He came, as always, with his bag of pins, ribbons, thread, and knick-knacks; and as always, he abandoned it just inside the door of her bedroom. Though he did not dare touch her because of the difference in their social standing, the desire to clasp her languid hand had been evident in his dark eyes for several weeks. She remained uncertain whether it had been wise to invite him to converse in her chambers to begin with; was she heightening his expectations unfairly? Surely not - he knew about the necessity of her marriage to Duke Edouard Gourrande. For heaven's sake, he was preparing the wedding dress.

Perhaps - just perhaps - left to her own devices, she might find his roguish charm and debonair moustache irresistible. She might laugh at his jokes, crude though they were, and inquire more intently about his feelings towards her. She might ask him to take her hand, and meet his gaze as an equal rather than a superior, and draw him to her, and embrace him with a desperate passion.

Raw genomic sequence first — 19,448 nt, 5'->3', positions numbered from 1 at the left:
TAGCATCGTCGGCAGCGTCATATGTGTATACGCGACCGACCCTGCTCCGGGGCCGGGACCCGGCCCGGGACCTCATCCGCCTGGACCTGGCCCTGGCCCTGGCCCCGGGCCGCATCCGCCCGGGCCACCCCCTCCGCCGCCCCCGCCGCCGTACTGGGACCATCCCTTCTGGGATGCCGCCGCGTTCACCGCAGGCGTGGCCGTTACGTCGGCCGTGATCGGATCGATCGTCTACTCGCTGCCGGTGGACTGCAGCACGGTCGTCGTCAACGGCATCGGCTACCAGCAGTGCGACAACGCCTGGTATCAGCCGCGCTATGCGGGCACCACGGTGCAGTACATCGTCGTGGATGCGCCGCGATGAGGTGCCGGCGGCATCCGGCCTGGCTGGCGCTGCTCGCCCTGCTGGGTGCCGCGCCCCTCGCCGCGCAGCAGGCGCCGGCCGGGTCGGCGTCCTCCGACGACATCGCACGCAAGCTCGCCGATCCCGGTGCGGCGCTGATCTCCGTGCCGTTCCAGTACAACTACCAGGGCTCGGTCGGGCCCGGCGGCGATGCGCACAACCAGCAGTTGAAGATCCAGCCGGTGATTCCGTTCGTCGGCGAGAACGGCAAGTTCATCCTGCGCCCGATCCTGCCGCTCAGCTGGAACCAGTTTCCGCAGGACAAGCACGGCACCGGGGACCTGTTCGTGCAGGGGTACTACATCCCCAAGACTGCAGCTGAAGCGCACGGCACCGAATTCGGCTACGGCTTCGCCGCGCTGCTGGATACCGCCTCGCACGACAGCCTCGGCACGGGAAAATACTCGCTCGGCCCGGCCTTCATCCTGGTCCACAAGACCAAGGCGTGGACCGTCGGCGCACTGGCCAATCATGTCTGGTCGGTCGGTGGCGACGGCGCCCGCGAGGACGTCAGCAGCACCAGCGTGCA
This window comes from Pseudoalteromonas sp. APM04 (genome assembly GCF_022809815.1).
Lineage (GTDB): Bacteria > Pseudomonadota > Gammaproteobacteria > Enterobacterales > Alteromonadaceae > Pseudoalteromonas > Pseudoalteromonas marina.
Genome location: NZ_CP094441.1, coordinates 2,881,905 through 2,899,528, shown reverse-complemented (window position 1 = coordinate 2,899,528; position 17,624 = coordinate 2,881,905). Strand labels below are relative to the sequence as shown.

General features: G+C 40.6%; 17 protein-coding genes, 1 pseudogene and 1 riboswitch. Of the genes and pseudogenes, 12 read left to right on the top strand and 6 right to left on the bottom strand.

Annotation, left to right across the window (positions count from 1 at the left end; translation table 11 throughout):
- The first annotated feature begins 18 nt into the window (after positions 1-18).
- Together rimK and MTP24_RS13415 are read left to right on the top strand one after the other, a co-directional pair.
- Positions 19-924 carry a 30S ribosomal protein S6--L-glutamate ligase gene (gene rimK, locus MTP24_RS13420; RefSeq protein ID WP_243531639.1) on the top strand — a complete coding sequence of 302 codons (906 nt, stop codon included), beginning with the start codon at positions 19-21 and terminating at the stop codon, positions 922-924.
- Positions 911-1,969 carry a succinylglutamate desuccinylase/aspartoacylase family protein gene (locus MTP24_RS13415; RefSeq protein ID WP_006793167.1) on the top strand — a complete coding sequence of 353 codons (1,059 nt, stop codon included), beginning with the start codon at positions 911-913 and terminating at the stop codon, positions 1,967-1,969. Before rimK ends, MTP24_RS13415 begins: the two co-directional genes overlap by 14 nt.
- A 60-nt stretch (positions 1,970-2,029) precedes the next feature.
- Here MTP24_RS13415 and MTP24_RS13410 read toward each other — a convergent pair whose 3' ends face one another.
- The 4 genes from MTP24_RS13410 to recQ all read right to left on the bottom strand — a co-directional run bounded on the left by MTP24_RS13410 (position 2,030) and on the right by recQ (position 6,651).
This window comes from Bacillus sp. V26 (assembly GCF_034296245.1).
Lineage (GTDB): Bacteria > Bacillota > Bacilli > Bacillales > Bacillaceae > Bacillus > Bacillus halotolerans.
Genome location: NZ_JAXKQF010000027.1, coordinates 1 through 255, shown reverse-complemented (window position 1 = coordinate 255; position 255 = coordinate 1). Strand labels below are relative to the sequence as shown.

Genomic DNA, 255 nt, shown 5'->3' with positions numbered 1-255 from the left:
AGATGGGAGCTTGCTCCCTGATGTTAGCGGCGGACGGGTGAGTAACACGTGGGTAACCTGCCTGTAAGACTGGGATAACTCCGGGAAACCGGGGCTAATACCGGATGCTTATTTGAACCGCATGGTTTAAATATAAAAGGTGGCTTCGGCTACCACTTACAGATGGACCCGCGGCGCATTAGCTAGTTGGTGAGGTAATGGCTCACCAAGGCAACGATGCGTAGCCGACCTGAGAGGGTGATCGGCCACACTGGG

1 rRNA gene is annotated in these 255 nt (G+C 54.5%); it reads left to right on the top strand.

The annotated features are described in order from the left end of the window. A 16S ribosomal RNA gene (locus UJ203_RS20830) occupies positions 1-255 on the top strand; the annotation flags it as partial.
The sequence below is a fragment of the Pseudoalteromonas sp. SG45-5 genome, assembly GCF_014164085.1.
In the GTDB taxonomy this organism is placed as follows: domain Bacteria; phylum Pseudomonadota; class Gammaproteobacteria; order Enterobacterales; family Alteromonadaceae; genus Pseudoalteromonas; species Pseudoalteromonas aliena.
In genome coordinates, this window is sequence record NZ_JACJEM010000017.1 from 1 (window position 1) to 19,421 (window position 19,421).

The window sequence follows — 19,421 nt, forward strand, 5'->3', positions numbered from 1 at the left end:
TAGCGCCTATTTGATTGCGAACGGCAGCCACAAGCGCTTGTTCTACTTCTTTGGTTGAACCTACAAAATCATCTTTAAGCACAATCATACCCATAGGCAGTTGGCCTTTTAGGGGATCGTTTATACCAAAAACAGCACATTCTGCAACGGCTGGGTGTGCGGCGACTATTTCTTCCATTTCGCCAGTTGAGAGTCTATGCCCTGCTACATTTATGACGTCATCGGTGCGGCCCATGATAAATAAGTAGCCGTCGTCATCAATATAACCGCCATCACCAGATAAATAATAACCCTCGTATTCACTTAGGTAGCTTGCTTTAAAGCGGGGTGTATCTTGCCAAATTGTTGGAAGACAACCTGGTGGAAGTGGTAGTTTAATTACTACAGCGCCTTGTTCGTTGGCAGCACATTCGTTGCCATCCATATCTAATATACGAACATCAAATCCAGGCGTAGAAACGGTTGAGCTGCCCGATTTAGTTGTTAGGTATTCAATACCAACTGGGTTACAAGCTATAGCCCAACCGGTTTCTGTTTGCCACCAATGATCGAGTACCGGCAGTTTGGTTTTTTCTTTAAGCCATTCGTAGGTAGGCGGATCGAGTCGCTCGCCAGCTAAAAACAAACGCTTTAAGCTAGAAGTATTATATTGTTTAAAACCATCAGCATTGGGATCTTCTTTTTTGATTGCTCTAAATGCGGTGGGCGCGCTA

But this was not her choice to make, and if it had been, she would likely be a very different person; perhaps not a person whom he would look upon so adoringly to begin with. It was not becoming to succumb to such fancies.


A Lace Dress